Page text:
Thinking of building a deck, there are two designs to consider freestanding or floating. It’s important to consider the advantages and disadvantages of both options before starting construction. As they are not equal. It is not just a matter of personal preference but also key aspects of cost, construction and durablity.
Freestanding decks are similar to floating decks but are supported with frost-level footings. Costing more than a floating deck, but are more resistant to seasonal movement and are more stable. Freestanding decks eliminate the potential of water damage to your house since they are not attached to it.
But there is more to consider when deciding which deck is best for you. Such as cost, installation differences, flexibility in design, structural support requirements, along with durability.
Hopefully, after you will know which deck is best for you.
But before we get into the details, let’s define deck terms.
- Floating Deck
- Freestanding Deck
- Attached Deck
- Reasons Not to Attach a Deck to the House
- Difference in Movement Between a Freestanding and Floating Deck
- How a Floating Deck is Better than a Freestanding Deck?
- How a Freestanding Deck is Better than a Floating Deck?
- Is a Freestanding Deck Better Than an Attached Deck?
- Permits for a Freestanding Vs Floating Deck
- How far should the deck post be from the house?
A floating deck is a ground-level deck supported by free-floating footings. Often precast concrete deck blocks. The deck is built on footings that rest on the ground’s surface instead of footings that are excavated below the frost level.
Hence the name “floating” because it is not secured and only sits above the ground.
Because of its movement, a floating deck cannot be attached to the house because of the strain placed on the house and the potential of pulling away from the house a collapsing.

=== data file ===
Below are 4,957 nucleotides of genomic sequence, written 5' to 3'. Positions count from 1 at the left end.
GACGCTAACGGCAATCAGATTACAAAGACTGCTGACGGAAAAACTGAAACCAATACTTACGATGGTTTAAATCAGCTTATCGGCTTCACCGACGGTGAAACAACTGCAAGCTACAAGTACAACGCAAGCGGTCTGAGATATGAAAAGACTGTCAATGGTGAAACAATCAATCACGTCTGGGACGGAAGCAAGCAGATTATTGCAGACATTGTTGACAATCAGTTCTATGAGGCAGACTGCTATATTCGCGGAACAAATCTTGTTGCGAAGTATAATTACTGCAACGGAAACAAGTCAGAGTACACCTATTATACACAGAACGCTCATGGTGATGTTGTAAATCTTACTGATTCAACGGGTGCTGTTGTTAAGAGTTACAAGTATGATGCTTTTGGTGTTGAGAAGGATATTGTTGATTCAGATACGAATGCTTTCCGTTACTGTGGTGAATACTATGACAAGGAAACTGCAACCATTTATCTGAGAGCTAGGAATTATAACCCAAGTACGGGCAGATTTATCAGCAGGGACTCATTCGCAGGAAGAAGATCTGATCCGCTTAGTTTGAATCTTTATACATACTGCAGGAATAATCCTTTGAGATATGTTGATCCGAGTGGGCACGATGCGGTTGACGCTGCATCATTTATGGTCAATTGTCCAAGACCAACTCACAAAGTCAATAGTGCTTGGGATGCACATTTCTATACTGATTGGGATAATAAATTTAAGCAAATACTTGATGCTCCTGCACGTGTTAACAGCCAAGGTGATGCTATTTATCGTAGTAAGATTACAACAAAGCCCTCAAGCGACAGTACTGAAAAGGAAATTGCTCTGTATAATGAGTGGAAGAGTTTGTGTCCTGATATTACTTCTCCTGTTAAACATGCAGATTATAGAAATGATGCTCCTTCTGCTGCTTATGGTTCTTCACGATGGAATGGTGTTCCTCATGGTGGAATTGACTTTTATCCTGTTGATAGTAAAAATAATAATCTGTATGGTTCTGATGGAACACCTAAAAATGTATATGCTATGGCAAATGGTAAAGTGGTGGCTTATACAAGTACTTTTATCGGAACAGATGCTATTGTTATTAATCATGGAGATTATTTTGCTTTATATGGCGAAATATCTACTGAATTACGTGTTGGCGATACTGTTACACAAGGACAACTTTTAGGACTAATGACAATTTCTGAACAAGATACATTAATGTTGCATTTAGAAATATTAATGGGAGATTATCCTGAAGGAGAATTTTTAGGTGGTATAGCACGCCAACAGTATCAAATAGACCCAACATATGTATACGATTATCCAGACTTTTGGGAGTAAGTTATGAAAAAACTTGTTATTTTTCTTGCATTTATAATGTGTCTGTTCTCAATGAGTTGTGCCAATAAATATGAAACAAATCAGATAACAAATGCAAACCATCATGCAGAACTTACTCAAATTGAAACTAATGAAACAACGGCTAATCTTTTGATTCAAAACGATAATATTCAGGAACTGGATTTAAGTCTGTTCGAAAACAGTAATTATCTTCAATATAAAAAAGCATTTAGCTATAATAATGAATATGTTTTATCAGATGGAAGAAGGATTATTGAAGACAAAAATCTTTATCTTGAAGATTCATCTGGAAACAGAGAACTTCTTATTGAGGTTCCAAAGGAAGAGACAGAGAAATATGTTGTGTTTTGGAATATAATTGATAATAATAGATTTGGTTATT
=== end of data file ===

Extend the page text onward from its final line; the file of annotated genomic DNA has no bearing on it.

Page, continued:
A freestanding deck is constructed independently, without a ledger board securing it to the house. Often built away from the house in the yard. But can be built beside a house when the house is stucco or brick, which makes installing a ledger difficult.
Unlike a floating deck, a freestanding deck is supported by frost-level footings. Eliminating seasonal movement and increasing the deck’s stability and strength.
An attached deck is supported by both the house and frost footings. The deck is secured to the house with a ledger board with frost footings away from the house supporting the deck’s beam and joists.
The majority of the decks constructed are attached.
Both because of the convenience of location besides your house along with the reduced cost compared to building a freestanding deck beside your house. By not requiring footings to support the deck beside the house.
Reasons Not to Attach a Deck to the House
There are several reasons not to connect a deck to the house, even when it is beside the house.
- Risk of Water Damaging the House
- The veneer of the House
- Cantivler House Floor
The greatest reason is the potential for water damage. Incorrect installation of a deck ledger can damage the house’s building envelope, creating the potential for water damage.
Plus, the ledger can trap water against the house leading to rot between the house and the ledger.
A house with a brick veneer or stucco can make bolting the ledger to the house difficult or often impossible. Without significant cost or potential damage to the house.
Finally, if the house is, if the floor is cantilevered, it is not designed to support the additional weight of the deck. Requiring footings beside the house to support the deck.
For these reasons, people may decide to build a floating or freestanding deck instead of an attached deck.
Difference in Movement Between a Freestanding and Floating Deck
Freestanding decks are more stable than floating decks. With footings that go below the frost line, they will not have seasonal movement.
Floating decks, on the other hand, sit directly on top of the ground and will have some movement with the changing seasons.
You can reduce floating deck movement by digging out the first six inches of topsoil, removing the organic material under the deck block, that is unstable. Then compact gravel in the hole before setting the deck block. The gravel will allow the water to drain along with space for the water to freeze and expand without impacting the deck.